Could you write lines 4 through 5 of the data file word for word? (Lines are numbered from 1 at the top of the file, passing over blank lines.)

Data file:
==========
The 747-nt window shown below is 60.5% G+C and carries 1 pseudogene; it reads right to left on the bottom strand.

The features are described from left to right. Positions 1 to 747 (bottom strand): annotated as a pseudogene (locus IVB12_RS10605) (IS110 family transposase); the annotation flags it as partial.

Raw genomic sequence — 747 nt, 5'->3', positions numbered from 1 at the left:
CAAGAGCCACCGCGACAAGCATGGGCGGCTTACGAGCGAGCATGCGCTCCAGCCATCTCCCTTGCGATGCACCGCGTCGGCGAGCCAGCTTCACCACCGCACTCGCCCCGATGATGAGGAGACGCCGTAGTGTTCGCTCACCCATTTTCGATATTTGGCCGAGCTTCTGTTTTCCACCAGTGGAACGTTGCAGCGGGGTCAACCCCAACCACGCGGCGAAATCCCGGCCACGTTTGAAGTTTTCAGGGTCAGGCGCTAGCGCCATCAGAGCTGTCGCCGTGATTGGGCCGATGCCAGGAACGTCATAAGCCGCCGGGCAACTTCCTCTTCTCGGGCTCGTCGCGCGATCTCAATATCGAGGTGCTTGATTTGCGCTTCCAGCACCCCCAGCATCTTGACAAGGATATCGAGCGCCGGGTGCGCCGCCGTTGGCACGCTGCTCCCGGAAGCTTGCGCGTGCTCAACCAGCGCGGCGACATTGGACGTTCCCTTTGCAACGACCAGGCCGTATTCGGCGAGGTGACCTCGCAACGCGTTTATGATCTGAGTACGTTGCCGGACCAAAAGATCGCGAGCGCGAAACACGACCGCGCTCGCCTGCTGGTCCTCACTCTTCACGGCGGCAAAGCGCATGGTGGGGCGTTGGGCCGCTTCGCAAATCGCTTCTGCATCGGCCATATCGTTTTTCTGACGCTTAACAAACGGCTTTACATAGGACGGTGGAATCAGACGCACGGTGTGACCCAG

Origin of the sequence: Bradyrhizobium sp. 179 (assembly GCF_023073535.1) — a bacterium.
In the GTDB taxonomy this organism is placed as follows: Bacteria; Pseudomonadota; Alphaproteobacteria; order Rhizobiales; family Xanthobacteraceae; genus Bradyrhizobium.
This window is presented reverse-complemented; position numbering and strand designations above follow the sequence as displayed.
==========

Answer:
CAAGAGCCACCGCGACAAGCATGGGCGGCTTACGAGCGAGCATGCGCTCCAGCCATCTCCCTTGCGATGCACCGCGTCGGCGAGCCAGCTTCACCACCGCACTCGCCCCGATGATGAGGAGACGCCGTAGTGTTCGCTCACCCATTTTCGATATTTGGCCGAGCTTCTGTTTTCCACCAGTGGAACGTTGCAGCGGGGTCAACCCCAACCACGCGGCGAAATCCCGGCCACGTTTGAAGTTTTCAGGGTCAGGCGCTAGCGCCATCAGAGCTGTCGCCGTGATTGGGCCGATGCCAGGAACGTCATAAGCCGCCGGGCAACTTCCTCTTCTCGGGCTCGTCGCGCGATCTCAATATCGAGGTGCTTGATTTGCGCTTCCAGCACCCCCAGCATCTTGACAAGGATATCGAGCGCCGGGTGCGCCGCCGTTGGCACGCTGCTCCCGGAAGCTTGCGCGTGCTCAACCAGCGCGGCGACATTGGACGTTCCCTTTGCAACGACCAGGCCGTATTCGGCGAGGTGACCTCGCAACGCGTTTATGATCTGAGTACGTTGCCGGACCAAAAGATCGCGAGCGCGAAACACGACCGCGCTCGCCTGCTGGTCCTCACTCTTCACGGCGGCAAAGCGCATGGTGGGGCGTTGGGCCGCTTCGCAAATCGCTTCTGCATCGGCCATATCGTTTTTCTGACGCTTAACAAACGGCTTTACATAGGACGGTGGAATCAGACGCACGGTGTGACCCAG

Origin of the sequence: Bradyrhizobium sp. 179 (assembly GCF_023073535.1) — a bacterium.